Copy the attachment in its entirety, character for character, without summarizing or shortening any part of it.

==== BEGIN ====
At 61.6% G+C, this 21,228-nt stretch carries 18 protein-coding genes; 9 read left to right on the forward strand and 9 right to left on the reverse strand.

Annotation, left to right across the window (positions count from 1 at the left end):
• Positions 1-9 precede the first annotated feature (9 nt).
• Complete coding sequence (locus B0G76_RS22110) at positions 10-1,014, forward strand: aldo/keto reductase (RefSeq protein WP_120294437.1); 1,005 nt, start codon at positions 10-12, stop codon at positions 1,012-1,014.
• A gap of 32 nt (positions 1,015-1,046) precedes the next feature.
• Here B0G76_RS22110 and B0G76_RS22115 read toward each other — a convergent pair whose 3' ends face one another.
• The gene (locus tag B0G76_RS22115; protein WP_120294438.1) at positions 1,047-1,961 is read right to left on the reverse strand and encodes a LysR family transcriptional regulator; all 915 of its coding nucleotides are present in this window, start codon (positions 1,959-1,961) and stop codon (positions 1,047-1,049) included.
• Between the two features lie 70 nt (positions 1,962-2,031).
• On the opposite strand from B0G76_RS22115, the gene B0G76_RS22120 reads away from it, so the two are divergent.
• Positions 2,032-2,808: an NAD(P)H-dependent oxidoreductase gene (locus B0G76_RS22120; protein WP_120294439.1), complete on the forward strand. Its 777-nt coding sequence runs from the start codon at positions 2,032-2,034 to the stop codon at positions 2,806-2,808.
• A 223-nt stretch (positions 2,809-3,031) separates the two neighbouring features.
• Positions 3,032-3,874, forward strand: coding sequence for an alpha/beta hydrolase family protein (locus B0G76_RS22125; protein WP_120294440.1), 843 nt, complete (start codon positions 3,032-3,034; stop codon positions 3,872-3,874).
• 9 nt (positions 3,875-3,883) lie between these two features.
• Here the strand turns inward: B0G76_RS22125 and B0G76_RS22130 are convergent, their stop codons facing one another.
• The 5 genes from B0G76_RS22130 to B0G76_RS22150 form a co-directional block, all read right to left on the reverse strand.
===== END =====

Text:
At 61.6% G+C, this 21,228-nt stretch carries 18 protein-coding genes; 9 read left to right on the forward strand and 9 right to left on the reverse strand.

Annotation, left to right across the window (positions count from 1 at the left end):
• Positions 1-9 precede the first annotated feature (9 nt).
• Complete coding sequence (locus B0G76_RS22110) at positions 10-1,014, forward strand: aldo/keto reductase (RefSeq protein WP_120294437.1); 1,005 nt, start codon at positions 10-12, stop codon at positions 1,012-1,014.
• A gap of 32 nt (positions 1,015-1,046) precedes the next feature.
• Here B0G76_RS22110 and B0G76_RS22115 read toward each other — a convergent pair whose 3' ends face one another.
• The gene (locus tag B0G76_RS22115; protein WP_120294438.1) at positions 1,047-1,961 is read right to left on the reverse strand and encodes a LysR family transcriptional regulator; all 915 of its coding nucleotides are present in this window, start codon (positions 1,959-1,961) and stop codon (positions 1,047-1,049) included.
• Between the two features lie 70 nt (positions 1,962-2,031).
• On the opposite strand from B0G76_RS22115, the gene B0G76_RS22120 reads away from it, so the two are divergent.
• Positions 2,032-2,808: an NAD(P)H-dependent oxidoreductase gene (locus B0G76_RS22120; protein WP_120294439.1), complete on the forward strand. Its 777-nt coding sequence runs from the start codon at positions 2,032-2,034 to the stop codon at positions 2,806-2,808.
• A 223-nt stretch (positions 2,809-3,031) separates the two neighbouring features.
• Positions 3,032-3,874, forward strand: coding sequence for an alpha/beta hydrolase family protein (locus B0G76_RS22125; protein WP_120294440.1), 843 nt, complete (start codon positions 3,032-3,034; stop codon positions 3,872-3,874).
• 9 nt (positions 3,875-3,883) lie between these two features.
• Here the strand turns inward: B0G76_RS22125 and B0G76_RS22130 are convergent, their stop codons facing one another.
• The 5 genes from B0G76_RS22130 to B0G76_RS22150 form a co-directional block, all read right to left on the reverse strand.